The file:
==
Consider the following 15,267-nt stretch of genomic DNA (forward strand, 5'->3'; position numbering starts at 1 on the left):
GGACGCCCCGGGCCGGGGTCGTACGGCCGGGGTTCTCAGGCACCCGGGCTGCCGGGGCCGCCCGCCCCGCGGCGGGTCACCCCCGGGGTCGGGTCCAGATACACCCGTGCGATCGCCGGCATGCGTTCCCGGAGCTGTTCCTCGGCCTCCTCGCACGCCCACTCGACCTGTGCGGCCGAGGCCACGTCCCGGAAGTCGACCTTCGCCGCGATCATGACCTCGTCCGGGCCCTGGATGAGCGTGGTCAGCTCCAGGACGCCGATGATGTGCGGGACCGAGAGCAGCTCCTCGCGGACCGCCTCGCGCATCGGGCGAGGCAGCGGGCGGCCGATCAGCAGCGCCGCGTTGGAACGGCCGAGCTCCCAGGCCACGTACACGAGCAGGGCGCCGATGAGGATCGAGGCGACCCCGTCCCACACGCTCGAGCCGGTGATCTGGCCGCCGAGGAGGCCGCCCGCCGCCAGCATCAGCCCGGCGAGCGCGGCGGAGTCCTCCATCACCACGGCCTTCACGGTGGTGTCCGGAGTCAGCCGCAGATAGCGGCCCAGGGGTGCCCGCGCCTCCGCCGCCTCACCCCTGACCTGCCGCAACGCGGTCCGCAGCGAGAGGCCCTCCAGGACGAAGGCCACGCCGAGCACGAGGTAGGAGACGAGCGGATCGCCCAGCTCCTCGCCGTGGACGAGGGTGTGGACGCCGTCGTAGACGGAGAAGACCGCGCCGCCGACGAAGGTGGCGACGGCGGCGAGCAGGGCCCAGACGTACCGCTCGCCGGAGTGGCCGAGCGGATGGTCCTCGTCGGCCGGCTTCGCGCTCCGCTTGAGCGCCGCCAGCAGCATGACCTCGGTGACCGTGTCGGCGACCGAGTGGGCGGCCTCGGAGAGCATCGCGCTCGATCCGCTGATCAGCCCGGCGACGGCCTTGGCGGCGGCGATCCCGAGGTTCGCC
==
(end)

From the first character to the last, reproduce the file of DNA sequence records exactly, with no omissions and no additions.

Consider the following 15,267-nt stretch of genomic DNA (forward strand, 5'->3'; position numbering starts at 1 on the left):
GGACGCCCCGGGCCGGGGTCGTACGGCCGGGGTTCTCAGGCACCCGGGCTGCCGGGGCCGCCCGCCCCGCGGCGGGTCACCCCCGGGGTCGGGTCCAGATACACCCGTGCGATCGCCGGCATGCGTTCCCGGAGCTGTTCCTCGGCCTCCTCGCACGCCCACTCGACCTGTGCGGCCGAGGCCACGTCCCGGAAGTCGACCTTCGCCGCGATCATGACCTCGTCCGGGCCCTGGATGAGCGTGGTCAGCTCCAGGACGCCGATGATGTGCGGGACCGAGAGCAGCTCCTCGCGGACCGCCTCGCGCATCGGGCGAGGCAGCGGGCGGCCGATCAGCAGCGCCGCGTTGGAACGGCCGAGCTCCCAGGCCACGTACACGAGCAGGGCGCCGATGAGGATCGAGGCGACCCCGTCCCACACGCTCGAGCCGGTGATCTGGCCGCCGAGGAGGCCGCCCGCCGCCAGCATCAGCCCGGCGAGCGCGGCGGAGTCCTCCATCACCACGGCCTTCACGGTGGTGTCCGGAGTCAGCCGCAGATAGCGGCCCAGGGGTGCCCGCGCCTCCGCCGCCTCACCCCTGACCTGCCGCAACGCGGTCCGCAGCGAGAGGCCCTCCAGGACGAAGGCCACGCCGAGCACGAGGTAGGAGACGAGCGGATCGCCCAGCTCCTCGCCGTGGACGAGGGTGTGGACGCCGTCGTAGACGGAGAAGACCGCGCCGCCGACGAAGGTGGCGACGGCGGCGAGCAGGGCCCAGACGTACCGCTCGCCGGAGTGGCCGAGCGGATGGTCCTCGTCGGCCGGCTTCGCGCTCCGCTTGAGCGCCGCCAGCAGCATGACCTCGGTGACCGTGTCGGCGACCGAGTGGGCGGCCTCGGAGAGCATCGCGCTCGATCCGCTGATCAGCCCGGCGACGGCCTTGGCGGCGGCGATCCCGAGGTTCGCC